E4 furthermore discloses the input of alphanumeric characters using a remote control during the one-off initial setup process of a television set, which appears at first sight to be inconvenient and therefore counterintuitive for frequent use during regular viewing as in the invention. The uninventive person skilled in the art may come up with a number of solutions for the choice of input means, for instance opting for a solution according to E3 (a remote control with an integrated keyboard). The solution according to the invention allows the accuracy to be increased without the need for additional hardware. The combination of the teaching contained in the three documents E1, E2 and E4 may be envisaged only if it suggested itself (as would be the case for E1, E2 and E3). In the present case none of the documents contains a pointer to a solution in another one, so that their combination results from impermissible hindsight.

The prior art, in particular the third search mode in E2, does not disclose an adaptation of the displayed program listing in real time.

XIV. The argumentation as regards the ground for opposition under Article 100(c) EPC 1973 (extension of subject-matter) may be summarised as follows.

The opponent argued in the notice of opposition that claims 11 and 12 are directed to a flip mode according to figure 5 and claims 13 and 14 are directed to a browse mode according to figure 11. These claims, as well as claims 15 and 16, each contain a reference to a preceding claim so that they define apparatuses combining a search mode (according to any one of claims 1 to 10) with both a flip mode and a browse mode. There is no disclosure that these modes could be combined on one screen (according to figures 38C to 38F) since they are explicitly disclosed as alternative modes of operation (see paragraph [0069] of the patent specification).

The appellant (patentee) argues that the application as originally filed states that the "By Title" option may be combined with one of the other operating modes of the system (see statement on page 48, reproduced in paragraph [0150] of the patent specification).

Reasons for the Decision

1. The appeal is admissible.

2. Public availability of document E4

2.1 Document E4 is a user manual for different (Trinitron Colour) television models manufactured by Sony. The front page of this document mentions the following copyright notice: " 1993 by Sony Corporation Printed in UK".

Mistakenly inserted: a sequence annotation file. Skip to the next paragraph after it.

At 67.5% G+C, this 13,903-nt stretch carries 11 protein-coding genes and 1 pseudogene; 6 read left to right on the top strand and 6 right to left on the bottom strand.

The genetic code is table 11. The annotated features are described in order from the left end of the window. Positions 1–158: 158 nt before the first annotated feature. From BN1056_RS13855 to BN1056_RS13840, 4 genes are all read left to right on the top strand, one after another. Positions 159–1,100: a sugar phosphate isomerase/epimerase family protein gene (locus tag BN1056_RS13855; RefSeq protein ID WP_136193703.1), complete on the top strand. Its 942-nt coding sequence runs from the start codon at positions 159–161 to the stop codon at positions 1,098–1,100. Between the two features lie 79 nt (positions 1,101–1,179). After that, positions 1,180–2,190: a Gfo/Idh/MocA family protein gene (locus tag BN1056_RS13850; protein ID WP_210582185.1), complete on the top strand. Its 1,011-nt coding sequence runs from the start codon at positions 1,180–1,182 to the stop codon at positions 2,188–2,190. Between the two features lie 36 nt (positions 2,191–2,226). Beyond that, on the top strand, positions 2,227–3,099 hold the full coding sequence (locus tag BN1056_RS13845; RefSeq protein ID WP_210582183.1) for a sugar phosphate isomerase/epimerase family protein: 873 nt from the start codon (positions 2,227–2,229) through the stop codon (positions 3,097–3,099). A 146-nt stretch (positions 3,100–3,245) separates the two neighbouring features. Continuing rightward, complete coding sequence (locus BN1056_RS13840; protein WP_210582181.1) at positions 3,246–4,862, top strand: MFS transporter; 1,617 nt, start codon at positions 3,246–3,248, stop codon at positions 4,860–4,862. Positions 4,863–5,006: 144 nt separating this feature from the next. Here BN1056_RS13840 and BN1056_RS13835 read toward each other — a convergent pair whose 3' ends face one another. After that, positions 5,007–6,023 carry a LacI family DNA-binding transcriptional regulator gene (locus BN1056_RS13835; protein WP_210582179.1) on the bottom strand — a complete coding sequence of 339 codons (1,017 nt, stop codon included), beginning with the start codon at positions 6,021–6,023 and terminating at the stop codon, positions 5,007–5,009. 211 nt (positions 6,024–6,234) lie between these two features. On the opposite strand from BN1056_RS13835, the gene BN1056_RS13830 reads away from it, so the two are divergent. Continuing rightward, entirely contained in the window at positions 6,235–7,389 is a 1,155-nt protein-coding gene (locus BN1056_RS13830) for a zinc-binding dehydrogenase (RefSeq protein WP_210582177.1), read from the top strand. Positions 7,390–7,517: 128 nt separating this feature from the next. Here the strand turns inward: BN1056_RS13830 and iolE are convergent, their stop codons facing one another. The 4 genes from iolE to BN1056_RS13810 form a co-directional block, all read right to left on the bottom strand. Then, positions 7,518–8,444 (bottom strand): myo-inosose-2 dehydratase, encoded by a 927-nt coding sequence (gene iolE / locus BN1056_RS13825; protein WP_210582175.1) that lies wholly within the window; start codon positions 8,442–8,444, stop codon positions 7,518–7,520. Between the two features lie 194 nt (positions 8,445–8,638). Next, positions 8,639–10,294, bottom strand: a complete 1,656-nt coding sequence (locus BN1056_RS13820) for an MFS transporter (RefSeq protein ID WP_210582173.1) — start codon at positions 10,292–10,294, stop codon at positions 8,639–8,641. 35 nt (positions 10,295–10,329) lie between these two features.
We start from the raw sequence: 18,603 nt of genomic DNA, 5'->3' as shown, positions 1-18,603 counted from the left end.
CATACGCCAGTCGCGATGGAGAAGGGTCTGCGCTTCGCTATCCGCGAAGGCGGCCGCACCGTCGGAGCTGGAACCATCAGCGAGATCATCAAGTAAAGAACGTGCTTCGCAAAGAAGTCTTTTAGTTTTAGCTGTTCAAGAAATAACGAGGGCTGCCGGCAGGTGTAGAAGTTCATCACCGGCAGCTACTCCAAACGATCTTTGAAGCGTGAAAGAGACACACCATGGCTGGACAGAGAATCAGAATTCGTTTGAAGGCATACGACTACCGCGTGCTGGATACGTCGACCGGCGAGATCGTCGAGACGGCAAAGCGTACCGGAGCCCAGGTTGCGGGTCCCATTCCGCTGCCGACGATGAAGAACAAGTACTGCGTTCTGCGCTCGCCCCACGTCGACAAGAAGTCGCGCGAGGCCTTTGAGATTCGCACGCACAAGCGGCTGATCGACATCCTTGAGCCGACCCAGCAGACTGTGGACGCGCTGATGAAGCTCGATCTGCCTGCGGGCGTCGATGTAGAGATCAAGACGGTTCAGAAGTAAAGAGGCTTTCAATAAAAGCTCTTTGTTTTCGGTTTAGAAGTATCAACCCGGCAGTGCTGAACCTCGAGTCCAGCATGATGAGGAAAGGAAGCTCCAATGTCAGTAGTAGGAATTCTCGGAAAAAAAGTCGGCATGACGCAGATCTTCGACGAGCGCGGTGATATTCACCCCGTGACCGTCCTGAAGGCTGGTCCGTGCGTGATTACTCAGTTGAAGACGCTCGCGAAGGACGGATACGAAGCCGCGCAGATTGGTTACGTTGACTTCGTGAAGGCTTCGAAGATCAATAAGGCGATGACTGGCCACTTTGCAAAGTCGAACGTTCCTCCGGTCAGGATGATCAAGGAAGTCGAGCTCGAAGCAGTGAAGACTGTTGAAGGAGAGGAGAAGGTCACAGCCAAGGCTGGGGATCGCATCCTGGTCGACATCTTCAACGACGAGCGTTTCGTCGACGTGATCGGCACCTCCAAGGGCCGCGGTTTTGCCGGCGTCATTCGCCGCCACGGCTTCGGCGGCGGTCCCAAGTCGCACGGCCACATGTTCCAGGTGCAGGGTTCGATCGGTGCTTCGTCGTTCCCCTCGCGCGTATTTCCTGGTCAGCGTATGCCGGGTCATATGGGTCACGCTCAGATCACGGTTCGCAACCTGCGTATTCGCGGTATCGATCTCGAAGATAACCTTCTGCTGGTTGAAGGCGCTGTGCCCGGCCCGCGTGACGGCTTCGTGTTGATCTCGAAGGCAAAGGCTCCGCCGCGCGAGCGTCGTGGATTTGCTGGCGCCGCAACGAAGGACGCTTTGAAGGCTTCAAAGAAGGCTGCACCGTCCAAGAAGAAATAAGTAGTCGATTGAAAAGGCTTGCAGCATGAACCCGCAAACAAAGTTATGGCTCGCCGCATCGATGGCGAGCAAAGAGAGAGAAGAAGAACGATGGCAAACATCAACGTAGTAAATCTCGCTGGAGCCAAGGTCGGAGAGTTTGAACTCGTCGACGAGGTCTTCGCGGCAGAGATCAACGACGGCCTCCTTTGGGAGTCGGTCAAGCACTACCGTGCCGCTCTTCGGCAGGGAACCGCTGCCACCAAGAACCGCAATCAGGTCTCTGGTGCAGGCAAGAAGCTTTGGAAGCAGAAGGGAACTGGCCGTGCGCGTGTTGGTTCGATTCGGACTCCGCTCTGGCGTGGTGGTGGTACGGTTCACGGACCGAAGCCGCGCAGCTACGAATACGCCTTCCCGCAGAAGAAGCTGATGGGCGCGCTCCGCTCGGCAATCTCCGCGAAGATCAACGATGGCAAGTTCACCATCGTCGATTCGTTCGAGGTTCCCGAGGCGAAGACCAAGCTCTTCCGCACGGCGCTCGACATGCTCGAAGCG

2.2 The opposition division introduced E4 of its own motion with the summons to oral proceedings (issued in November 2003) and assumed that E4 was comprised in the prior art. No additional information is available from the file as to the circumstances under which the opposition division obtained E4 or the reasons why they presumed its public availability before the priority date of the opposed patent.

2.3 The patent proprietor did not contest the prior availability of E4 before the opposition division. The decision under appeal was based on facts derived from E4 and the appellant in the statement of grounds of appeal did not contest these facts either. In reply to the summons to oral proceedings before the board, i.e. more than four years after E4 had been introduced, the appellant contested for the first time the prior availability of E4, arguing that the considerations as set out in decision T 511/02 (not published in OJ) concerning a printing date should apply mutatis mutandis to a copyright notice on a manual of a television set as in the present case because both a manual (E4) and fitting instructions and instructions for use and installation (the document in T 511/02) were distributed with the product.

2.4 The board in decision T 511/02 had judged that a printing date on fitting instructions and instructions for use and installation were not an adequate indication of the relevant facts, evidence and arguments for an opposition to be admissible (see point 4 of the reasons).

2.5 A notice of copyright cannot however be compared with a printing date because the first one leads to legal consequences. According to the UK Copyright Law and the jurisprudence in the member states of the Berne Convention for the Protection of Literary and Artistic Works, a notice of copyright creates a presumption that the named person was the owner of the copyright at the date of issue to the public and that the work was first published in the specified year and/or country. The facts stated in the notice of copyright are presumed to be correct unless the contrary is proved.

2.6 In the present case, the appellant's contestation of the date of first publication has not convinced the board because no evidence of another date of publication has been brought. Furthermore, the facts of the present case speak prima facie for prior availability, since a manufacturer of mass-produced consumer electronics such as television sets having developed new models and printed the accompanying user manual would put them on the market as soon as possible (see decision T 55/01 (not published in OJ), point 4.1). The present patent has a priority date of 29 November 1994, whereas the copyright on E4 has a date of 1993. It is thus highly unlikely that the said television models and the user manual would have been kept in stock for almost a whole year.